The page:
Tuesday, June 02, 2009

There's No I in "Can't," But There's an I in "I Can't"

A little more work-related ranting?

This weekend we had staffing problems. Night shift is always tough to keep staffed. It's a crappy shift with too much work and not enough love from management. The bosses only drop by once in a while to remind the night shifters that they're losers and fuck-ups who aren't smart enough to be on day shift.

Saturday night's call-in du jour was a tech with one week left before our modest hospital disappears in her taillights. She's got a bad case of Idon'tgiveadamn. Sunday it was a phlebotomist who called in...the only one on staff on Sunday nights.

So Saturday I did the usual call-in ritual. Calling the phone list and trying to find someone: a) who would pick up the phone when they saw the hospital's number in the caller I.D., and b) was sober on Saturday night.

As it turned out, there was no one able to meet both criteria. So I stayed until 3:30 a.m. when a day-shifter would be in, drove a half hour home, fell into bed, crawled out of bed, and went back for another round.

St. Evie...that's me. Patron saint of suckers.

Sunday night, however was a different story. Sunday, Angela, my shiftmate (who is so steady she makes rocks look flighty), took the call and spent her evening trying to find someone to cover. Finally she called the phlebotomy supervisor, who helpfully informed her that he was too drunk to deal with it, and then she called our boss. Boss abdicated. Figure it out, says Boss. Call the phlebotomy supervisor. Maybe he can handle it.

I don't know how much anyone else knows about hospital guidelines, but we have minimum staffing guidelines monitored by a variety of organizations like JCAHO and the FDA. Being short isn't just inconvenient, it's illegal.

But Sunday night, we were screwed. So I called the E.R. and told them they'd have to do their own blood draws. Then I called the floors and said we'd be up for the stats, but not the routines. If they want it, they'd have to collect it themselves. Then I called the house charge and told him we'd be below minimum staffing.

He said, "Did you call Boss?" I said "Yep. He said 'figure it out'."

Yesterday I went to work and confronted Boss. We need a better solution. We need someone on call. We need a sober phlebotomy supervisor, or at least a backup person. We need someone to care that we're out of compliance. I told him we didn't have time to do his job plus our own, which involved actual patients in need of medical care.

He explained that he'd been useless, not due to a lack of responsibility on his part, but as a form of empowerment for us.

Empowerment?? I told him he'd confused empowerment with exploitation, and I don't make enough money to do both our jobs.

Kids, I'm already empowerful. I know how to ask, beg, wheedle, cajole, manipulate, coerce, and outright threaten any poor employee dumb enough to pick up the phone. But once they're on to me, I'm not empowerful enough to go to their houses and drag them out of bed, slap lab coats on them, and make them fulfill our staffing requirements.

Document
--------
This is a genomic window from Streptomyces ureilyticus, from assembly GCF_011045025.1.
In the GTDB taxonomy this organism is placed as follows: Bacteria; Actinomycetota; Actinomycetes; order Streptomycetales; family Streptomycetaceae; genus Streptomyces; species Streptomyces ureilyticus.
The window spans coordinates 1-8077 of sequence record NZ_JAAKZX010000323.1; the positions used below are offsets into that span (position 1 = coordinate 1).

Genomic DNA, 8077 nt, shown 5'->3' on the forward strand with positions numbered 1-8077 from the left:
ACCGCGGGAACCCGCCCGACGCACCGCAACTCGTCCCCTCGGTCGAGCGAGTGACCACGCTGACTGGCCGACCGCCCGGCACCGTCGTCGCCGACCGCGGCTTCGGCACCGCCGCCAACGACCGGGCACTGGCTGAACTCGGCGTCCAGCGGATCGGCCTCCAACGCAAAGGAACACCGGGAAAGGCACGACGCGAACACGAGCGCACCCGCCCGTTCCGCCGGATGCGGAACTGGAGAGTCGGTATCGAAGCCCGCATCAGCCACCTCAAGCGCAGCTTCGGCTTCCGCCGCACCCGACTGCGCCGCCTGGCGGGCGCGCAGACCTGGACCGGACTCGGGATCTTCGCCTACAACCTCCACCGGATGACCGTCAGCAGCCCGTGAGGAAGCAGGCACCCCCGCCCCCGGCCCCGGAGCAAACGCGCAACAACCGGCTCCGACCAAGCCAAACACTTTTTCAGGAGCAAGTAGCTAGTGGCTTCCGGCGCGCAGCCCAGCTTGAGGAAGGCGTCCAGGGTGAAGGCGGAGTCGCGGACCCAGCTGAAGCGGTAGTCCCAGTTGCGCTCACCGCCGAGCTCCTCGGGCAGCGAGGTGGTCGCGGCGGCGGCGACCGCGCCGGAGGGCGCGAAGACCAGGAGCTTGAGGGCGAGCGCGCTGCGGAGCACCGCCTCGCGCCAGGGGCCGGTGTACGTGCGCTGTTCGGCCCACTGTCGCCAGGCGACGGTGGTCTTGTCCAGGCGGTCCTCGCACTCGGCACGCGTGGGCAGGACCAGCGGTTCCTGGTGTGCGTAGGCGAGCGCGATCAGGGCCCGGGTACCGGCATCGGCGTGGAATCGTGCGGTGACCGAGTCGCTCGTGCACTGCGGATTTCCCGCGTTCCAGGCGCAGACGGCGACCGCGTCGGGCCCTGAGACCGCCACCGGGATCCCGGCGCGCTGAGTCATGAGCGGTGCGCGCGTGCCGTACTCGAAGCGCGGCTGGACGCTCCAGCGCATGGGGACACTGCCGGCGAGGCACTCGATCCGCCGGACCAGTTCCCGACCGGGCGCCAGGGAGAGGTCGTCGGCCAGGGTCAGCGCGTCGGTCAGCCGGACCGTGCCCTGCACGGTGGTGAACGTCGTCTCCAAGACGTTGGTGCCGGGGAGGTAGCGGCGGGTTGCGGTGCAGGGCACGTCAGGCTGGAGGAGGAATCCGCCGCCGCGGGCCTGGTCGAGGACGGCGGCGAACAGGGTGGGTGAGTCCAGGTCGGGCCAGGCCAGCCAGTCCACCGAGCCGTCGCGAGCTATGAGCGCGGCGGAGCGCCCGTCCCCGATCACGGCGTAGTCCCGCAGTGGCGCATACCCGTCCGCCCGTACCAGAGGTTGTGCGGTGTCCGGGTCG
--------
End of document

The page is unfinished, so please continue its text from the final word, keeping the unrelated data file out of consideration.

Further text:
Boss asked me what to do. Ah! This happens to be what I do best! I suck at empathy, but I rock out loud at "what to do."

What to do, of course, is to stop whining about how hard it is to be the boss and start making specific requests of specific people. I told him that if it were me, instead of sending out a big generic e-mail threatening to someday create an imaginary call schedule, send three e-mails.

- One to day shift, telling them that they'll be rotating a four hour call for the second half of night shift for one week per tech.

- One to evening shift saying the same thing. They'll be rotating a four hour call for the first half of night shift, one week per tech.

- One to night shift saying they'll be the back up, rotating coverage for an entire shift, at one week per tech.

Easy? Not if you're afraid of confrontation. He said some people won't like it and they'll get mad at him. I said no one will like it, but if we all have to do it, we can all not like it together.

The meeting ended the way all meetings with Boss end. In a conversation about how no one understands how stressful it is to be the boss.

I wonder if the ditch diggers and rag pickers are hiring.

1 comment:

Kwach said...

Here's a clue for Boss. No one understands how stressful it is because it doesn't look particularly stressful. After all, whenever there's a problem, it's never Boss who's there in the wee small hours or burning up the phone lines to get it fixed. Boss scurries out the back door at quittin' time, regardless of what disaster is brewing, and then hides out until it's time to come back the next day and retire to his office to stew about how stressful everything is. When stress is hand delivered to Boss's office, Boss says whatever whoever is bringing it wants to hear and then scurries out early to get a jump on the hiding out.

At least your old Boss could be easily found, since she sat in her office playing solitaire on her computer all day. No one can be sure what this Boss does with his time besides cower and gossip.